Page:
|Occupation||tobacco manufacturer and philanthropist|
Bernhard Baron (5 December 1850 – 1 August 1929) was a tobacco manufacturer and philanthropist. He was born at Brest-Litovsk (modern Belarus), in poor circumstances, to Jewish parents, and brought up among the Don Cossacks at Rostov. His father took him to the United States when young; and there, after working at a tobacco factory, he began making the newly popularised cigarettes by hand. He invented a cigarette-making machine which he brought back to England and sold for £160,000. With this money he bought the tobacco business of Mme. Carrera in 1903.
In the later years of his life, he engaged in charity on a grand scale, contributing over £750,000 to hospitals, as well as endowing a trust for the benefit of hospital and asylum patients. He died at Brighton in 1920, and his estate was valued at £5 million. His son Louis Baron was created a Baronet in 1930.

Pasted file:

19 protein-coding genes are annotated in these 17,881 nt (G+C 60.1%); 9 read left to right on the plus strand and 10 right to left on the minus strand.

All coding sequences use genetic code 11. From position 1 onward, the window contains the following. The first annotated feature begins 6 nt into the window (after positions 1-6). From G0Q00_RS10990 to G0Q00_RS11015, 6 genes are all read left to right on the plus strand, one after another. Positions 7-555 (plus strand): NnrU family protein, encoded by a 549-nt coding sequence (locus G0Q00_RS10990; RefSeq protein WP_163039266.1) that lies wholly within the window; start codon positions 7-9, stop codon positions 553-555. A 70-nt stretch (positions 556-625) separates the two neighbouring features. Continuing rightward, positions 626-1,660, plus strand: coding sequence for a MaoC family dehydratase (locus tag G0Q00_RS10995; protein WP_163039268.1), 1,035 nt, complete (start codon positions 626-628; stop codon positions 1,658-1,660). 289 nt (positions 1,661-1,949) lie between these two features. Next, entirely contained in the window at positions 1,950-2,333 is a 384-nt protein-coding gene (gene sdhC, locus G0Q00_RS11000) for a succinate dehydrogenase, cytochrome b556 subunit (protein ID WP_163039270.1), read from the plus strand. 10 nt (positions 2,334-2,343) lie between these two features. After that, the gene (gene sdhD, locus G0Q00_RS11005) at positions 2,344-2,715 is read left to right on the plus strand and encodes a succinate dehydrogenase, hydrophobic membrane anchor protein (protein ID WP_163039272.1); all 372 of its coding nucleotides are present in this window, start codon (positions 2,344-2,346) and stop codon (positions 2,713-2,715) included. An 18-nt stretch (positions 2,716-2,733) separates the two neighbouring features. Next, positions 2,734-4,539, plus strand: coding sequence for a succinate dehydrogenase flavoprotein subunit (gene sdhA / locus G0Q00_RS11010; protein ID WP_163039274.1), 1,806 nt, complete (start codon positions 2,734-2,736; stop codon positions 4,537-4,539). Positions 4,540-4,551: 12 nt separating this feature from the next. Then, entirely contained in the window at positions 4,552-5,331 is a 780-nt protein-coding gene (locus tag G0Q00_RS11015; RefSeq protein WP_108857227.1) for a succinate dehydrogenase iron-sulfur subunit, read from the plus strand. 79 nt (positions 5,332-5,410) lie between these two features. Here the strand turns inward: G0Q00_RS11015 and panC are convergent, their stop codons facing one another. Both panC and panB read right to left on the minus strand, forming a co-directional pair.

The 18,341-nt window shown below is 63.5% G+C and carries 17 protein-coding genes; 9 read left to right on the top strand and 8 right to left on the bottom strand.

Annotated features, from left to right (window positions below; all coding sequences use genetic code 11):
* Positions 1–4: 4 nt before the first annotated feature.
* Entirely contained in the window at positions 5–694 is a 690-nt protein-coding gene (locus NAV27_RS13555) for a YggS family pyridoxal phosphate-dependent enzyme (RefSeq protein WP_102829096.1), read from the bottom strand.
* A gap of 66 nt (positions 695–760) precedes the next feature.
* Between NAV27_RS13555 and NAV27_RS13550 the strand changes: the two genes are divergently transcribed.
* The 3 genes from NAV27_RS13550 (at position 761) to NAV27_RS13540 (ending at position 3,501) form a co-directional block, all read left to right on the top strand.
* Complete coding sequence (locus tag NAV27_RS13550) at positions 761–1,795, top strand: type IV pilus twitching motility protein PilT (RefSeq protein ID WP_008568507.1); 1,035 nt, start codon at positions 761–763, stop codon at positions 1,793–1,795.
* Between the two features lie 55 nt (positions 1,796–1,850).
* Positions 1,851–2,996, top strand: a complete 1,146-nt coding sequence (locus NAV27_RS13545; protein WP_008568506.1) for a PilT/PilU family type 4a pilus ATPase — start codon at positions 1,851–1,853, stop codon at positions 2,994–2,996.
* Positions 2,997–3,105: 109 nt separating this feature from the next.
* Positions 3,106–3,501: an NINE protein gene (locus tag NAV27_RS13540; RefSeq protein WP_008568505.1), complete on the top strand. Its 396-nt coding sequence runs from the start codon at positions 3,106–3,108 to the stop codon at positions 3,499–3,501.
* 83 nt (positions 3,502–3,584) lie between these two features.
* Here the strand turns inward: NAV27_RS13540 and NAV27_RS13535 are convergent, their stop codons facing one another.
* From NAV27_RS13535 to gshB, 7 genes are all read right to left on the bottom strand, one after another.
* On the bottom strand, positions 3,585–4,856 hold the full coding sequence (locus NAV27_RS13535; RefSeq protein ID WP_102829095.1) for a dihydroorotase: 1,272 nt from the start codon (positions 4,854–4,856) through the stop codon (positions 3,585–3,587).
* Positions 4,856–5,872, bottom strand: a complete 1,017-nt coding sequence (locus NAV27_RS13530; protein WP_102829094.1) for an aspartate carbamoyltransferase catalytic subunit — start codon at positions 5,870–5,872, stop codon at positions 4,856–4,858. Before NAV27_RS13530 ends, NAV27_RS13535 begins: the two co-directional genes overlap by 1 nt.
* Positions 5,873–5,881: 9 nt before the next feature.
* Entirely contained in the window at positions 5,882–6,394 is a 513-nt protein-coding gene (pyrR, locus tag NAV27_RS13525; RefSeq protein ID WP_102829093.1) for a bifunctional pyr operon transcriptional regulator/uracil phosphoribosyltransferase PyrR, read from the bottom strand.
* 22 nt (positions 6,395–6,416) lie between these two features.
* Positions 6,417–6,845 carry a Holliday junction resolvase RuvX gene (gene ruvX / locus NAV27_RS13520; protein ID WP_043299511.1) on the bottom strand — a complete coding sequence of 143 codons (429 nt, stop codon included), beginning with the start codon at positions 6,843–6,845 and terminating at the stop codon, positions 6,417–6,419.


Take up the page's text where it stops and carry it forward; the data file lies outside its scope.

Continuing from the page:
Amongst the projects supported by the Trust was a cradle-to-grave school in the East End of London, originally established as the St George's Jewish Settlement and run by Basil Henriques and Rose Henriques. With a capacity of over 1,000 pupils it provided everything from kindergarten to adult-literacy. The school, at 71 Henriques Street, still stands and has been converted to flats.
- A. E. Watkin, ‘Baron, Bernhard (1850–1929)’, rev. Christine Clark, Oxford Dictionary of National Biography, Oxford University Press, 2004 accessed 16 April 2013
- This article incorporates text from The Modern World Encyclopædia: Illustrated (1935); out of UK copyright as of 2005.
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